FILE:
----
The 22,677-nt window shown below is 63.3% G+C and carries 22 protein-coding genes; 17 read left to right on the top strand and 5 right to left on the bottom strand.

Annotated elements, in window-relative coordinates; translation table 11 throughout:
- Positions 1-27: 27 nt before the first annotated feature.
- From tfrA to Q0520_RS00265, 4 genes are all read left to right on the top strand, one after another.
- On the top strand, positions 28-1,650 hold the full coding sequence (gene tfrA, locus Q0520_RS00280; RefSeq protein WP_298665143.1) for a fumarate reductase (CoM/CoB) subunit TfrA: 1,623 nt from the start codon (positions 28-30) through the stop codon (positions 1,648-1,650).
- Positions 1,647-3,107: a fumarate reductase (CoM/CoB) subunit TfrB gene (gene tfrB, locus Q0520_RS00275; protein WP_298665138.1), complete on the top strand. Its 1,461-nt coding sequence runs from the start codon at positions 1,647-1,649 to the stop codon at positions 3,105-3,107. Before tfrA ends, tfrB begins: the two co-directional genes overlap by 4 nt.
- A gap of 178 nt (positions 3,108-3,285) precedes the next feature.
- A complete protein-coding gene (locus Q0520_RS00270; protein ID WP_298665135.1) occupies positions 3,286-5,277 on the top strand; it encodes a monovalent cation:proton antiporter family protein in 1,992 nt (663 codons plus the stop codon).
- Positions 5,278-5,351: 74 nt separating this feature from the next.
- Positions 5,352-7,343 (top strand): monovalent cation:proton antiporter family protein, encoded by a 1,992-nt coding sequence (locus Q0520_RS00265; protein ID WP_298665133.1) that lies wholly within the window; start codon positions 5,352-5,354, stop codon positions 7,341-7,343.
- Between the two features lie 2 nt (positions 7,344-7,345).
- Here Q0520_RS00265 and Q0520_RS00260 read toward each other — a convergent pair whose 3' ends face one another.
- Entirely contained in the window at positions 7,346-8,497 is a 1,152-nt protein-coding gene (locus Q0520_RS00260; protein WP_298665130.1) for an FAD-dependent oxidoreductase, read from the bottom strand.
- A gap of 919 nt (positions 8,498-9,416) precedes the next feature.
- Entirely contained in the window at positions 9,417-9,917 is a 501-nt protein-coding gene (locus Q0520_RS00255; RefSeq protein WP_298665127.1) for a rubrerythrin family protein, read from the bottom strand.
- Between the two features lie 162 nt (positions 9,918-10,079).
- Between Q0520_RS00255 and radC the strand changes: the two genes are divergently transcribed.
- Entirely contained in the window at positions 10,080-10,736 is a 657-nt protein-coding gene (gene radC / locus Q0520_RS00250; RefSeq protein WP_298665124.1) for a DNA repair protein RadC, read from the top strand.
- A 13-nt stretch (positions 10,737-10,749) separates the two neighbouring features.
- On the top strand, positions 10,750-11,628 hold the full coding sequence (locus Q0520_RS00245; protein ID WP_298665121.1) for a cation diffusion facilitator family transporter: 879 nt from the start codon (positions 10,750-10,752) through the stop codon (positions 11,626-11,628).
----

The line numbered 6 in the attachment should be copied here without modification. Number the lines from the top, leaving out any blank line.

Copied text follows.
- Positions 1,647-3,107: a fumarate reductase (CoM/CoB) subunit TfrB gene (gene tfrB, locus Q0520_RS00275; protein WP_298665138.1), complete on the top strand. Its 1,461-nt coding sequence runs from the start codon at positions 1,647-1,649 to the stop codon at positions 3,105-3,107. Before tfrA ends, tfrB begins: the two co-directional genes overlap by 4 nt.